Jan 30, 2017

Governor Kasich Releases $144 Billion State Budget Proposal - What You Need to Know

Alert | Public Law Alert

Today, Governor Kasich released the executive version of the state’s two-year operating budget (Fiscal Years 2018-2019), which includes proposed spending of over $144 billion during the biennium. Similar to his previous three (3) budgets, the Governor’s proposal includes sweeping reforms in taxation, health care, workforce development, and education. If passed, many of the proposed law changes will have significant impacts on businesses and local governments.

The members of the Ohio House of Representatives will begin hearing budget testimony this week and will continue to work on the House version of the budget until April, when the budget bill will be sent to the Ohio Senate for deliberation and amendments. The final version of the budget bill must be signed by the Governor on or before June 30, 2017.

Find below budget highlights and click here for a comprehensive budget overview by the Ohio Office of Budget and Management.


  • Proposes a 17% reduction in the income tax with fewer tax brackets
  • Increases the state’s sales tax by 0.05% (to 6.25%) and broadens the goods and services subject to sales tax including cable television, landscaping design, interior design, repossession of services, lobbying, and travel agents
  • Increases the tobacco tax and taxes on alcohol
  • Creates a higher severance tax on oil and gas companies
  • Expands the businesses subject to the commercial activity tax

Higher Education:

  • Freezes higher education tuition and fees for two-years and requires public colleges and universities to provide textbooks to students with a limit of charging $300
  • Allows higher education institutions to award degrees and certificates based on demonstrated competency instead of classroom time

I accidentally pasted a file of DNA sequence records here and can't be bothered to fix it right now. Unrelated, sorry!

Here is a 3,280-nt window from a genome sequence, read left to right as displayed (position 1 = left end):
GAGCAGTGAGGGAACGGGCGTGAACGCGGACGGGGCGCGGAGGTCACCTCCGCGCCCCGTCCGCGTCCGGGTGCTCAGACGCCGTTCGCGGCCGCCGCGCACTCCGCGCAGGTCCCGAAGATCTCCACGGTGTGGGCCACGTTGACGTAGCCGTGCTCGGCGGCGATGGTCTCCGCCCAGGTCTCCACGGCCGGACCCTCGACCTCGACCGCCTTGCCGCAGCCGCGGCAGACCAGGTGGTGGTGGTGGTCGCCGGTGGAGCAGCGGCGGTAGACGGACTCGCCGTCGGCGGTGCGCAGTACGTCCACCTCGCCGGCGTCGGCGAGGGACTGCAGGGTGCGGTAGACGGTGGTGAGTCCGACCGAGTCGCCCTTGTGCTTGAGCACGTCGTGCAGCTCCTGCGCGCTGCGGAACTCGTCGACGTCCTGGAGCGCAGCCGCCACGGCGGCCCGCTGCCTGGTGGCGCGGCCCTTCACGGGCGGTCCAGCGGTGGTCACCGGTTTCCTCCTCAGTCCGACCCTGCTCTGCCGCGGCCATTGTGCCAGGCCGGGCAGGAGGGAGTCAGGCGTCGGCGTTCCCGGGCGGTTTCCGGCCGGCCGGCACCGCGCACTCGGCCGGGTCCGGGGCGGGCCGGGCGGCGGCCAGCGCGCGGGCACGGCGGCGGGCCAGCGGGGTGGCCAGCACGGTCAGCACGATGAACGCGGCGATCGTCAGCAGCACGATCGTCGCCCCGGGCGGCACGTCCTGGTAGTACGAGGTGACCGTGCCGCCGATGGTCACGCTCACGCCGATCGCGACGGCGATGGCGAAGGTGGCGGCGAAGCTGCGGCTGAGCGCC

• Requires public college and university teachers to embed drug awareness and education into curriculum for teacher preparation programs

Primary Education:

  • Increases spending to K-12 schools by $200 million in base support, with modifications to the caps and guarantees within the school funding formula
  • Requires superintendents to appoint three business people on each school board  
  • Provides flexibility in the law to allow schools to give credit to students for work experience
  • Allocates $20 million to support new community mentorship programs in schools
  • Changes to the college credit plus program provided by high schools to align pre-apprenticeship programs

Health Care:

  • Funds 20 additional project DAWN (deaths avoided with naloxone) sites in high-risk counties
  • Invests over $41 million to support initiatives aimed at improving infant mortality
  • Imposes a provider assessment to Medicaid Managed Care companies to offset the elimination of the Medicaid managed care sales tax
  • Requires the Ohio Department of Medicaid to enroll all remaining populations in managed care, but giving individuals through the Ohio Department of Developmental Disabilities the ability to opt into managed care
  • Requires childless, non-pregnant adults on Medicaid above the poverty line to pay a monthly premium
  • Invests $122 million to increase opportunities for individuals with disabilities who want to live in the community
  • Reduces provider payments to hospitals by 2% in Fiscal Year 2018 and 5% in Fiscal Year 2019
  • Eliminates the nursing home rate increase created in the last budget
  • Reforms the prescription drug program within the Ohio Department of Medicaid, resulting in a $40 million decrease
  • Provides the Ohio State Board of Pharmacy with subpoena authority to strengthen their drug investigations

Local Government:

  • With the elimination of the Medicaid managed care sales tax affecting counties and public transit authorities that have imposed a piggy-back tax, the Governor proposes that the state completely replace all  lost revenue for the last quarter of 2017
  • Beginning in 2018, the state has created a ‘formula loss assistance’ amount which will be based on each taxing authorities reliance on the lost tax and get distributed back to the taxing authorities
  • Streamlines municipal taxes by allowing businesses to file just one form for municipal taxes and make one single payment through the Ohio Business Gateway
  • The Ohio Department of Taxation will process the municipal tax payments and distribute revenues back to the appropriate local government, as it does for county sales taxes and school district income tax, which will result in reduced administrative costs, allowing the department to retain 1% of the collections vs. the current 2.5 to 3% rate now charged to the cities by third party administrators

If you are interested in learning more about these proposed public policy changes or seeking state funding opportunities, please contact any of the listed Roetzel attorneys.

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